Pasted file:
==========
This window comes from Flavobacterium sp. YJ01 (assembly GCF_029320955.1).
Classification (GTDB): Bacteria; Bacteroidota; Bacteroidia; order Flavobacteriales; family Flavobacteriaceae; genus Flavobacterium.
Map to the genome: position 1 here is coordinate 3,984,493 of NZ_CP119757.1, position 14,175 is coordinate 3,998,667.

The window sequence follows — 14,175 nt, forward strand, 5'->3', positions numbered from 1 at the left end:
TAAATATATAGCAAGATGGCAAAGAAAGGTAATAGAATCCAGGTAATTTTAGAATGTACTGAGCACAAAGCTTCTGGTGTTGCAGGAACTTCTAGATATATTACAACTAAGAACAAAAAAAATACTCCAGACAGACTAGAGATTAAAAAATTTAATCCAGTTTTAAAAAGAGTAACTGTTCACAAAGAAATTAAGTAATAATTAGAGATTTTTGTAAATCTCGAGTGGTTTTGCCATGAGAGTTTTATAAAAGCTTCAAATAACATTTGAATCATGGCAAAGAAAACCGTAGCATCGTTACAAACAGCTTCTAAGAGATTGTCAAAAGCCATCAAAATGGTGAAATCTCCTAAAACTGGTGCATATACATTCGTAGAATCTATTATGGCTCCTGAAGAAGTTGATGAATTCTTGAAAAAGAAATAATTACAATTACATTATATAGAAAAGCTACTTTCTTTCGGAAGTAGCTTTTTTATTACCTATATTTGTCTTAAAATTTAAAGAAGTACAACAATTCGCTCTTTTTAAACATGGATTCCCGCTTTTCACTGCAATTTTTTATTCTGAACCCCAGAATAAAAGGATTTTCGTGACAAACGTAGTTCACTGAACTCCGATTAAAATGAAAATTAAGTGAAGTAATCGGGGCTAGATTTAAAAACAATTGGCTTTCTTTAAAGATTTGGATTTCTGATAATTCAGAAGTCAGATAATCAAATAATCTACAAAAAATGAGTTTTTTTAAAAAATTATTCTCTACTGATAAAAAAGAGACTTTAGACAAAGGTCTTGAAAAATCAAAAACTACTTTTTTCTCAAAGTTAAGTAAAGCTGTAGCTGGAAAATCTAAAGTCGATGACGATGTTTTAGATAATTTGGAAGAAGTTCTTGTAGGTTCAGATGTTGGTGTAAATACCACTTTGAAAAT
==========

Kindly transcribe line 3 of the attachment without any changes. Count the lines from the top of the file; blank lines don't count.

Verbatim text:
Map to the genome: position 1 here is coordinate 3,984,493 of NZ_CP119757.1, position 14,175 is coordinate 3,998,667.